Review: Big Business

If it’s been a while since you’ve laughed until it hurt, then go prepared for some pain during  “Big Business.” This laugh-a-minute farce – starring Bette Midler and Lily Tomlin as identical twin sisters who are accidently mismatched at birth – will keep even the most sour cynic in stitches as it blends slapstick routines, oneliners and mistaken identities
into a remarkably hilarious cinematic concoction.

The two stars steal the show as they cunningly play off their own personalities in dual  roles, with Midler as a tough city slicker and a country girl who dreams of being a city slicker and Tomlin as a f e i s ty, eccentric country woman and an unhappy city woman who dreams of a quiet country life. The two stars prove to be a cinematic dream team, a pair of extremely gifted stars whose strikingly different styles be aut i ful ly c omp l eme nt each other.

Especially impressive is Tomun, who provides her characters with some wildly creative  quirky bits, particularly a sidesplitting “snake” motion which befuddles i n t i m i d a t i ng p e o p l e.  Mi d l er merely does a variation of the bossy characters she portrayed in “Ruthless People” and “Outrageous Fortune,” though she’s still a joy in the role.

As “Big Business” opens, the identical twin daughters of a meek rural family – the Ratliffs
– are mistakenly mixed with identical twin daughters of a wealthy New York couple – the
Sheltons – at the out-of-the-way Hollowmade Furniture Company Hospital. The situation becomes even more complicated when the couples give the girls the same first names, Rose (Tomlin) and Sadie (Midler).

More than three decades later, their fates intertwine when Rose Shelton, the CEO of the powerful New York conglomerate Moramax, plans to earn a profit by destroying, the West Virginia town of Jupiter Hollow via a hostile takeover which will bankrupt the Hollowmade Furniture Company. The company’s dedicated savior, Rose Ratliff, vows to visit
Ma n h a t t an and challenge the stockholders to save the furniture company, which employs virtually everyone in the town.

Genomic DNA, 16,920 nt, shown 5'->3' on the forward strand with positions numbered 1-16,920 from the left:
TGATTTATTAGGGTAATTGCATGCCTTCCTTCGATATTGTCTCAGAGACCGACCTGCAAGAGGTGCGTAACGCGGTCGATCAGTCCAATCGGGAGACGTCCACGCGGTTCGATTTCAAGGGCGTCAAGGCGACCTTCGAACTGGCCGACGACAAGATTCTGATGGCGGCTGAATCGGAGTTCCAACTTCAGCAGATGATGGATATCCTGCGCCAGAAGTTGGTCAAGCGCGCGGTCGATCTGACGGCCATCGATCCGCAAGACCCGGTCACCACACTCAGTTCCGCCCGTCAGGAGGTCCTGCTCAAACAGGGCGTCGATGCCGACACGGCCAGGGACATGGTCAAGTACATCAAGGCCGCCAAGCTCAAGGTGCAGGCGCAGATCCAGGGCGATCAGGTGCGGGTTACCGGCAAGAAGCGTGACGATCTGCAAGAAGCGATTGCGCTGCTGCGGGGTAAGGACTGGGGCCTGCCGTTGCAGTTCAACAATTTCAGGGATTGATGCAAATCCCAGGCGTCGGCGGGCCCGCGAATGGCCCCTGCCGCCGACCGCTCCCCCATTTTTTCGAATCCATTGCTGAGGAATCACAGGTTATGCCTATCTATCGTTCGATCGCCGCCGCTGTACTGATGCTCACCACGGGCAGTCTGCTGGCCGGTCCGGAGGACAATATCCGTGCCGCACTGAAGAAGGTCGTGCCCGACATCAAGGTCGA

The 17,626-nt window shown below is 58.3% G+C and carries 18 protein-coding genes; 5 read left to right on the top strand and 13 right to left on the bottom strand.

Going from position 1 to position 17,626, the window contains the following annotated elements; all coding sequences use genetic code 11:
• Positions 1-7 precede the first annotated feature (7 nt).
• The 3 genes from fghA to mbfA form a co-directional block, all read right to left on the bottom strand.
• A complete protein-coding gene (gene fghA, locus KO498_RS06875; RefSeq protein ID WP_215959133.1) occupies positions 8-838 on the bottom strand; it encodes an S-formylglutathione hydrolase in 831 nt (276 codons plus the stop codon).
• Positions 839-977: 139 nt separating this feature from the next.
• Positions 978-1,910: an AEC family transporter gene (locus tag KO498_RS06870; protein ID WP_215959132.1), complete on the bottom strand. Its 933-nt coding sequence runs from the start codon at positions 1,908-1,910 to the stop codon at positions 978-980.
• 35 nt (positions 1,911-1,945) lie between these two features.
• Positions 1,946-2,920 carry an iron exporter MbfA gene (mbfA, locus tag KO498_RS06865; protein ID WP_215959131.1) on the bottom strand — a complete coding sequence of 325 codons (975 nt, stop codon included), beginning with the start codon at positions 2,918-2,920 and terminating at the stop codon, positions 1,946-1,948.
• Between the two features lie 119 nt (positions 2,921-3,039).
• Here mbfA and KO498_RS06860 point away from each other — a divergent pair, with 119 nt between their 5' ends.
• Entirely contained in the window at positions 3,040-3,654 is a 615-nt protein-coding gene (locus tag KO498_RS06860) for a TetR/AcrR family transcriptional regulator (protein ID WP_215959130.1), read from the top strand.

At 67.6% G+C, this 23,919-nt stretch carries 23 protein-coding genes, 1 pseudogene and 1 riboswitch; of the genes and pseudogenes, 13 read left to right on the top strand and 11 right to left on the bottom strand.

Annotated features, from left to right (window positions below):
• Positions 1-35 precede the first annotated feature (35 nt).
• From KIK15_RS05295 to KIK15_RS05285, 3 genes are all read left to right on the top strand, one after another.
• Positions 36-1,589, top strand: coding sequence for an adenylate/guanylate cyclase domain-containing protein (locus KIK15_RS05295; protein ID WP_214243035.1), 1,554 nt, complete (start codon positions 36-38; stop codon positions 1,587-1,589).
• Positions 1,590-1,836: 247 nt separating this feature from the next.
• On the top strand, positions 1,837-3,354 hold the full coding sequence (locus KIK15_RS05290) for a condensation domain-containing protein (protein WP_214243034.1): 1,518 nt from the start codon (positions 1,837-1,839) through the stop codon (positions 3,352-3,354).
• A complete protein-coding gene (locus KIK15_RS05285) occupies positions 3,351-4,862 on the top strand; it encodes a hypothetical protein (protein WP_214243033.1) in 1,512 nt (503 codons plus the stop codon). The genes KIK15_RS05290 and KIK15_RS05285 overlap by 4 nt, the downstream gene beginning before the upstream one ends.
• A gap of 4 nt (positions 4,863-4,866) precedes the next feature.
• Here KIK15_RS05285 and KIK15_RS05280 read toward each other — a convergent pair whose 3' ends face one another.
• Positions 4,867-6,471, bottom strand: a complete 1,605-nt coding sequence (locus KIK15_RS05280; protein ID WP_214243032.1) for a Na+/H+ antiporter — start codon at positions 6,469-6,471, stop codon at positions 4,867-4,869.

Once the count ry Rose and Sadie arrive in New York, they’re immediately mistaken for  the powerful Shelton sisters and given a luxurious suite at the famed Plaza Hotel. The  country Rose thinks it’s all a plot to fool them into a sense of false confidence, the country Sadie thinks it’s a dream come true, as she’s suddenly besieged by suitors and allowed to sign for anything at the hotel.

Meanwhile the city Rose who’s described as a “bloodsucker,” and the city Sadie, a meek  soul -who w e a rs a “Save the Whales” button, think everyone around them – f r om a hotel desk manager (Joe Grifasi), who flirts with the willing poor Rose and then gets  slapped by the snobbish rich Rose, to two gay Mor amax executives ( E dwa rd Herrmann and Daniel Gerroll) – has gone totally bonkers. The plot becomes little more than a complicated game of mistaken identities, but the silly situation provides absolutely hilarious entertainment.

Thanks to director Jim Abrahams (who previously helmed “Airplane!” and “Ruthless  People” with his two partners, David and Jerry Zucker, and makes his solo debut here), “Big Business” moves along quicker than a bobsled on an icy mountain Employing a quick cut t ing s t j l e, Abrahams never wastes a minute and, like Preston Sturges, quite
creatively uses a gifted supporting cast – which includes scenestealing Fred Ward as the poor Rose’s country-bred boyfriend who braves the terrors of 42nd Street to aid his  girlfriend and Michael Gross of “Family Ties” as the rich Rose’s well-meaning but blundering boyfriend – to its full advantage.

Capturing the flavor of “Big Business” in a review is impossible. The film demands that  viewers allow themselves to be carried away by its silly plot and then rewards that suspension of critical thinking by providing more funny moments than any film in recent memory. Here’s the bottom line. Get a ticket for “Big Business” and have a ball.
Those who don’t laugh should be immediately transported to the nearest morgue.

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